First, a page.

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The report suggests there isn’t sufficient scientific evidence to justify many functional brands’ higher price tags

Wellness brands across grocery have defended their on-pack claims and prices, following criticism in a new report by Which?.

The consumer body reviewed a range of functional drinks, supplements and beauty products.

Its report, published this week, concludes that “in many cases, there isn’t currently robust enough evidence to justify the price”.

“Or, you can just as easily get the same benefits elsewhere for less.”

It also claims that vitamins from Moju and The Turmeric Co’s immunity juice shots can be obtained “much cheaper” from other suppliers.

Further, the report says The Turmeric Co’s health claims about curcumin – the active compound in turmeric – are “under consideration”.

Which? also criticises Twinings Detox Tea. According to the body’s nutritionist Shefalee Loth, “There’s no evidence that detox teas offer any benefits.”

Beauty products also come under fire. The report states that Weleda’s Revitalising Hair Tonic relies on “vague claims”, and says the benefits of Absolute Collagen’s supplements are “unproven”.

Similarly, in the case of functional mushroom supplements, “there isn’t enough evidence yet to suggest they work”, according to Which?.

The report points out that Grass & Co’s Focus lion’s mane supplement (£24.5/30) contains added vitamin B12 and omega-3, “which allows the brand to claim that it helps with brain fog, because both those ingredients are proven to contribute to normal psychological and brain function”.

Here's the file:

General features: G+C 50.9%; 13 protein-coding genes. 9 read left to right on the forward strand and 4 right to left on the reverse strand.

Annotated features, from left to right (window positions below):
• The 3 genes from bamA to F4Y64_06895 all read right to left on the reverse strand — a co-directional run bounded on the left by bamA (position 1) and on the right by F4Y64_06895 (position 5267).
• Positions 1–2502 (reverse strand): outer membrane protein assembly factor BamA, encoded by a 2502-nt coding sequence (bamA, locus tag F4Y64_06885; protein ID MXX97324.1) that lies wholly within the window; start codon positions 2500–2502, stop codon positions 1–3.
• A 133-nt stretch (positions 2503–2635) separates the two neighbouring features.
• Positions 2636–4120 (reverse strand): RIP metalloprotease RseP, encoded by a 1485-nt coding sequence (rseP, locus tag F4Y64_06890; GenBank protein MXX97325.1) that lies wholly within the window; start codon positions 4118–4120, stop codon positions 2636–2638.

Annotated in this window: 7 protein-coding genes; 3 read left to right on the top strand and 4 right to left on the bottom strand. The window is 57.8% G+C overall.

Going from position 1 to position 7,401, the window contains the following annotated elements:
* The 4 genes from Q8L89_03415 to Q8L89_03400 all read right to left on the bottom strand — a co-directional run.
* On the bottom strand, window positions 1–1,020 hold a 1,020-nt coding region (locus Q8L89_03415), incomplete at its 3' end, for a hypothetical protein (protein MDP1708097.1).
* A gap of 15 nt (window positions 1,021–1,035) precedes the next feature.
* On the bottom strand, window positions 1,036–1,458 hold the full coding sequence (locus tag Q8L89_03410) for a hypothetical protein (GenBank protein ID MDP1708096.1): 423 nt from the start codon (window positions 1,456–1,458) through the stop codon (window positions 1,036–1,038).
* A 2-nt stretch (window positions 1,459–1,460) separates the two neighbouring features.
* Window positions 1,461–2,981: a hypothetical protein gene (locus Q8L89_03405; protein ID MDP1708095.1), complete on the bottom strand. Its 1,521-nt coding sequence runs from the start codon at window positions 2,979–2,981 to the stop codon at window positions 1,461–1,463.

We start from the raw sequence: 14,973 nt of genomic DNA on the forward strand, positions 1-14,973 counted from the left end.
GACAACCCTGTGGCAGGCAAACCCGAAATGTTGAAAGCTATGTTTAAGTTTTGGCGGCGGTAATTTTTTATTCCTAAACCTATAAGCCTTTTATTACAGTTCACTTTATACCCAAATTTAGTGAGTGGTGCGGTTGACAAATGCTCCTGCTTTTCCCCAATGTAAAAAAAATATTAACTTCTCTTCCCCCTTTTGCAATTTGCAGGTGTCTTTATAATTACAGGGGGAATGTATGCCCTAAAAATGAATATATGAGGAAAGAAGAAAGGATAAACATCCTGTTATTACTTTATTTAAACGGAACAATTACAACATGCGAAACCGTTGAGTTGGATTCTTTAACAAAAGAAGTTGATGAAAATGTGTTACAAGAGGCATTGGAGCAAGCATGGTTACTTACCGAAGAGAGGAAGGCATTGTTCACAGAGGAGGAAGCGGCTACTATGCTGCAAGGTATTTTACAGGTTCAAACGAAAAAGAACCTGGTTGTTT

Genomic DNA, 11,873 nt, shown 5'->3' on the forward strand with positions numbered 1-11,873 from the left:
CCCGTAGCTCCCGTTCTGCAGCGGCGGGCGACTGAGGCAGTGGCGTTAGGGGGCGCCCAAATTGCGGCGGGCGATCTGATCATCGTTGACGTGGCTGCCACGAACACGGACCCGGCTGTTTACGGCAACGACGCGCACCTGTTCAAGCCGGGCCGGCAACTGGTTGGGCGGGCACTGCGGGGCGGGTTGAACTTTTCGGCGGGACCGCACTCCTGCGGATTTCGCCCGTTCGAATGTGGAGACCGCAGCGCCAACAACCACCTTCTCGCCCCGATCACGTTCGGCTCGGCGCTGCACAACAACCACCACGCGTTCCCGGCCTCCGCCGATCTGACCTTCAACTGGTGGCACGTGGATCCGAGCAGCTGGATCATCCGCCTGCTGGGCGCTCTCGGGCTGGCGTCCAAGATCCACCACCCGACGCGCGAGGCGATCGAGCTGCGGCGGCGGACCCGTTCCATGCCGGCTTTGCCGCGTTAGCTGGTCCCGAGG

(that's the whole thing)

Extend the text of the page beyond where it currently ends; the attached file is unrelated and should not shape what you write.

The marketing of Dirtea Lion’s Mane powder (£39.99/30), meanwhile, which “doesn’t contain any added extras” is “less direct and more suggestive”.

A spokeswoman for Moju told The Grocer its juice shots provided “a hyper-convenient and enjoyable way” for consumers to take vitamins.

A Turmeric Co spokesman said: “We validate our product benefits with clinical research.”

Twinings was “aware of the spectrum of opinions and guidance relating to detox products” and was “in the process of reviewing our Detox blend”, said the brand.

The Weleda hair tonic in question was “proven effective to improve hair and scalp, following an independent, expert-assessed clinical study and in-use study”, the brand’s MD Jayn Sterland told The Grocer.

Absolute Collagen NPD lead Dr Dave Reilly said “collagen digestion, absorption and bioavailability in the bloodstream [has] been tested and published”.

Meanwhile, Grass & Co CEO Ben Grass told The Grocer his products were “backed by scientific research, approved health claims and developed by nutritional experts and mycologists”.

A spokeswoman for Dirtea said there was “a growing body of evidence which supports the benefits of functional mushrooms on various aspects of human health”. 

“We expect more research to come to light in the coming years supporting their efficacy,” he added.